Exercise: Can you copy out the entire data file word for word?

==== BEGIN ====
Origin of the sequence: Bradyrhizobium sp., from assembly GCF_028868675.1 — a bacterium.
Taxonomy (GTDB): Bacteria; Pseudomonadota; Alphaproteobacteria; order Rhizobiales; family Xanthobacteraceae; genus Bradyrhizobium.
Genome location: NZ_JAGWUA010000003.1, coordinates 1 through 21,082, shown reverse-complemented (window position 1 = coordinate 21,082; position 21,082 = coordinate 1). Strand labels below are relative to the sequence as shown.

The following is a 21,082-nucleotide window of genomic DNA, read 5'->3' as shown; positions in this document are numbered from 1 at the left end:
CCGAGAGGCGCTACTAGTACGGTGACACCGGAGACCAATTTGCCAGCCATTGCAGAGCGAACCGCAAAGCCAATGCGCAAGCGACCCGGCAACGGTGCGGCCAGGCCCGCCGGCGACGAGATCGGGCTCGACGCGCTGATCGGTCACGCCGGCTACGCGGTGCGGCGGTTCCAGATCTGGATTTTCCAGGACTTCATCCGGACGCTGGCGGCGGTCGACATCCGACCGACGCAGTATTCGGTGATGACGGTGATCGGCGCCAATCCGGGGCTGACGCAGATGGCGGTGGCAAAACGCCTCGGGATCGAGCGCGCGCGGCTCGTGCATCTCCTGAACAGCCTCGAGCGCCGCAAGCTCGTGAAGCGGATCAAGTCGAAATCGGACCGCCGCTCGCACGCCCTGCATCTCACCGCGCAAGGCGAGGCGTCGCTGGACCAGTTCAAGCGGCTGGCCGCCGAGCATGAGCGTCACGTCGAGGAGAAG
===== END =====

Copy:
Origin of the sequence: Bradyrhizobium sp., from assembly GCF_028868675.1 — a bacterium.
Taxonomy (GTDB): Bacteria; Pseudomonadota; Alphaproteobacteria; order Rhizobiales; family Xanthobacteraceae; genus Bradyrhizobium.
Genome location: NZ_JAGWUA010000003.1, coordinates 1 through 21,082, shown reverse-complemented (window position 1 = coordinate 21,082; position 21,082 = coordinate 1). Strand labels below are relative to the sequence as shown.

The following is a 21,082-nucleotide window of genomic DNA, read 5'->3' as shown; positions in this document are numbered from 1 at the left end:
CCGAGAGGCGCTACTAGTACGGTGACACCGGAGACCAATTTGCCAGCCATTGCAGAGCGAACCGCAAAGCCAATGCGCAAGCGACCCGGCAACGGTGCGGCCAGGCCCGCCGGCGACGAGATCGGGCTCGACGCGCTGATCGGTCACGCCGGCTACGCGGTGCGGCGGTTCCAGATCTGGATTTTCCAGGACTTCATCCGGACGCTGGCGGCGGTCGACATCCGACCGACGCAGTATTCGGTGATGACGGTGATCGGCGCCAATCCGGGGCTGACGCAGATGGCGGTGGCAAAACGCCTCGGGATCGAGCGCGCGCGGCTCGTGCATCTCCTGAACAGCCTCGAGCGCCGCAAGCTCGTGAAGCGGATCAAGTCGAAATCGGACCGCCGCTCGCACGCCCTGCATCTCACCGCGCAAGGCGAGGCGTCGCTGGACCAGTTCAAGCGGCTGGCCGCCGAGCATGAGCGTCACGTCGAGGAGAAG